"These reef communities have developed under these conditions for thousands of years," said Shamberger, "and we're talking about conditions that are going to be occurring in a lot of the rest of the ocean by the end of the century. We don't know if other will be able to adapt to ocean acidification – the time scale might be too short."

The scientists are careful to stress that their finding in Palau is different from every other low pH environment that has been studied. "When we find a reef like Palau where the coral communities are thriving under low pH, that's an exception," said Cohen. "It doesn't mean coral reefs around the globe are going to be OK under ocean acidification conditions. It does mean that there are some coral communities out there – and we've found one – that appear to have figured it out. But that doesn't mean all coral reef ecosystems are going to figure it out."

"In Palau, we have these special and unique places where organisms have figured out how to survive in an acidified environment. Yet, these places are much more prone to local human impacts because of their closeness to land and because of low circulation in these areas," said co-author Yimnang Golbuu, CEO of the PICRC. "We need to put special efforts into protecting these places and to ensure that we can incorporate them into the Protected Areas Network in Palau."


The UEA has a new priest

A sermon below by Corinne Le Quéré, a professor of climate change science and policy at the notorious University of East Anglia, home of Phil "hiding the decline" Jones.  Queer Corinne claims to be a scientist but forgets to mention that there has been no climate change for 17 years.  So she must be wrong about what she attributes to it.  Something that does not exist cannot cause anything.  Whether she is a scientist or not she is certainly no logician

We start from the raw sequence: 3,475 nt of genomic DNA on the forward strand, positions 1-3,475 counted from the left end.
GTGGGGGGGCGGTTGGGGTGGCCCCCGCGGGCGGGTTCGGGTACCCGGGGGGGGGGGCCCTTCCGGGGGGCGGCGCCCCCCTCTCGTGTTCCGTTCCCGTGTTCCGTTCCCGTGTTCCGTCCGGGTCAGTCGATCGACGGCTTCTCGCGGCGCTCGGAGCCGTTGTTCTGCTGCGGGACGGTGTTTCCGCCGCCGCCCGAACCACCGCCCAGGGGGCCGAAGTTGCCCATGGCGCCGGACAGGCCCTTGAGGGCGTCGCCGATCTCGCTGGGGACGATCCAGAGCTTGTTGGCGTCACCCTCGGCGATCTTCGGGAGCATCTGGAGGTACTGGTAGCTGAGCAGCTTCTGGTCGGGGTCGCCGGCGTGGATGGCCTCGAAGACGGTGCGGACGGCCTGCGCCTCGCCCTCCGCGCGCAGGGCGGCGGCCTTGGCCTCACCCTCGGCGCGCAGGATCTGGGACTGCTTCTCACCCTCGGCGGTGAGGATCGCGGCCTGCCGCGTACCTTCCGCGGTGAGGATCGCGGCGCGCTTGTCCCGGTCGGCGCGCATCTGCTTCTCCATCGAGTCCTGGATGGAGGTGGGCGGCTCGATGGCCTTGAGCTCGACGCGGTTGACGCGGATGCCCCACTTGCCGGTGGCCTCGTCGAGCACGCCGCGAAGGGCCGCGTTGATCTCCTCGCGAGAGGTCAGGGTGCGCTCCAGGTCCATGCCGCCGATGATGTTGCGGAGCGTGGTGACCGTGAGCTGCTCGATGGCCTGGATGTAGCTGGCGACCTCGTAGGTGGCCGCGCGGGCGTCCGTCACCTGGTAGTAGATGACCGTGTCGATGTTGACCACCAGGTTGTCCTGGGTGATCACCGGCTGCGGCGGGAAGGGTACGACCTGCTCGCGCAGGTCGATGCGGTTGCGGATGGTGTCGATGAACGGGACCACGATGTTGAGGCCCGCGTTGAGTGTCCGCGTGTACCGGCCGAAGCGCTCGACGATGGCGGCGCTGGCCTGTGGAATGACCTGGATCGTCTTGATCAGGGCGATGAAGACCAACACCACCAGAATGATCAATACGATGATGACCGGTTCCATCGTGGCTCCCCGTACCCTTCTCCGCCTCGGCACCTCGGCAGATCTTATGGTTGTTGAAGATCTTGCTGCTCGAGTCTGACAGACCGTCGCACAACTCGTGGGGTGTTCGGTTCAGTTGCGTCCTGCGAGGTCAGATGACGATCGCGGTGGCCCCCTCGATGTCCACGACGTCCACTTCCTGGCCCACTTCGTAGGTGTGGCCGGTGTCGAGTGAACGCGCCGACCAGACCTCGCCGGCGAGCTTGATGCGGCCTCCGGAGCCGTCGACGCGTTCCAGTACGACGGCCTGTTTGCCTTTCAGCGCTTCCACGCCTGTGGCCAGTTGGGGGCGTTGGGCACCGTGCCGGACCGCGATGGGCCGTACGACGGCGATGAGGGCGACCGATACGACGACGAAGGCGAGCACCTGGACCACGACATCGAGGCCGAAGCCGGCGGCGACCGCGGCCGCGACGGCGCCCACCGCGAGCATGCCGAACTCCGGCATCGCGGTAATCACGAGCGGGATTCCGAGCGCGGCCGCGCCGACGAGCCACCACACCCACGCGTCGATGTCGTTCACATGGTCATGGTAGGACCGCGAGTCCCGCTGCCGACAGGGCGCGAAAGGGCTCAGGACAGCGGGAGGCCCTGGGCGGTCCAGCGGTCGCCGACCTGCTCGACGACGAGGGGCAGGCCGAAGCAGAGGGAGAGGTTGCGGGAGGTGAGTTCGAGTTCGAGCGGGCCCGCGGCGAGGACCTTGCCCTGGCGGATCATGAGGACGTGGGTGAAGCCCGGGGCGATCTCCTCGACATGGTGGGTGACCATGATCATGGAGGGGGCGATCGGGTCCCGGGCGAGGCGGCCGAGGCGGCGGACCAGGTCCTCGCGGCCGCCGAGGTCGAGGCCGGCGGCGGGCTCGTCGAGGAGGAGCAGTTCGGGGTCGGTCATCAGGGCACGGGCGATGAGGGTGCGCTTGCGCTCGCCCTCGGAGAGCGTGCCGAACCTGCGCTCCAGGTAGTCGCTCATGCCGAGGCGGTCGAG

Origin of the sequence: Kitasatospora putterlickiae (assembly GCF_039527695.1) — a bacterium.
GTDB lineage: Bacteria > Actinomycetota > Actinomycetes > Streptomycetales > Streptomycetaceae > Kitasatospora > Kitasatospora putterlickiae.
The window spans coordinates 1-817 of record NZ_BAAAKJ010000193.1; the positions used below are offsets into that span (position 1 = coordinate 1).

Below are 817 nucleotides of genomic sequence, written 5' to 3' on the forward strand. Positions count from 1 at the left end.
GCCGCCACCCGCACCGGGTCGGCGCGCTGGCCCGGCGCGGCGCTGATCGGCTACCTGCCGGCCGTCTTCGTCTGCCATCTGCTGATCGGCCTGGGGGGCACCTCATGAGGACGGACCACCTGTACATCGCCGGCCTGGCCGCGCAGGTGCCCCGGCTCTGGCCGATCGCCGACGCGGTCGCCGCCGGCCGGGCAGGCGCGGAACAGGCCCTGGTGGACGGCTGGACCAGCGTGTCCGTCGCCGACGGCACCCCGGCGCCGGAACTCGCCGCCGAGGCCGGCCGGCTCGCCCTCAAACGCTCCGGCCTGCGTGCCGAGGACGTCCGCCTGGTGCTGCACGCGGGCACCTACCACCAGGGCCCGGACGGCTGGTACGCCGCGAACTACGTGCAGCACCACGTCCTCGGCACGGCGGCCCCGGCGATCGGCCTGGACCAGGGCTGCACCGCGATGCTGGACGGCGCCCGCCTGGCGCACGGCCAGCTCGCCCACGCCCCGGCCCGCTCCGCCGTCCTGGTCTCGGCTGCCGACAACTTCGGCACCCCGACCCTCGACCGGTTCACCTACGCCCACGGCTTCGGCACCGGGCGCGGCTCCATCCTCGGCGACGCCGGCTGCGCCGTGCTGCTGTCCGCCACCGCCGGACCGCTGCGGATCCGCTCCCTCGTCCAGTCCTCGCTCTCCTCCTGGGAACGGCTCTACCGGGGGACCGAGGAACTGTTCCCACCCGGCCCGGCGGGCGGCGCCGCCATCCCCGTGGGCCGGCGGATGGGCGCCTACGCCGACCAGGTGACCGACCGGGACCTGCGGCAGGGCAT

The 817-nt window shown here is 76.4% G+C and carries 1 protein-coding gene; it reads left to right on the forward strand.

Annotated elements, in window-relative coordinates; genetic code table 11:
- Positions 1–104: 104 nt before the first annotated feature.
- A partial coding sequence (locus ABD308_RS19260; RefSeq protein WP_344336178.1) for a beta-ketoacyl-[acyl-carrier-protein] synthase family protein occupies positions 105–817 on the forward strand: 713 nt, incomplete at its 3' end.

Sean Thomas depicts me in his blog as professing a new type of religion because I speak about climate change and flood risk. His tweet appears to describe me as a "nutter". Mr Thomas appears to be himself professing ignorance, something I hardly recommend.

I am a physicist of 20 years' experience, and climate change research is a science, not a faith. That means it is based on observations and on understanding of how the world works. It is the same kind of science that provides the tides, currents and weather forecasts. It’s not perfect science, but science, and knowing the weather, has taken us a long way in making our everyday life a lot more comfortable.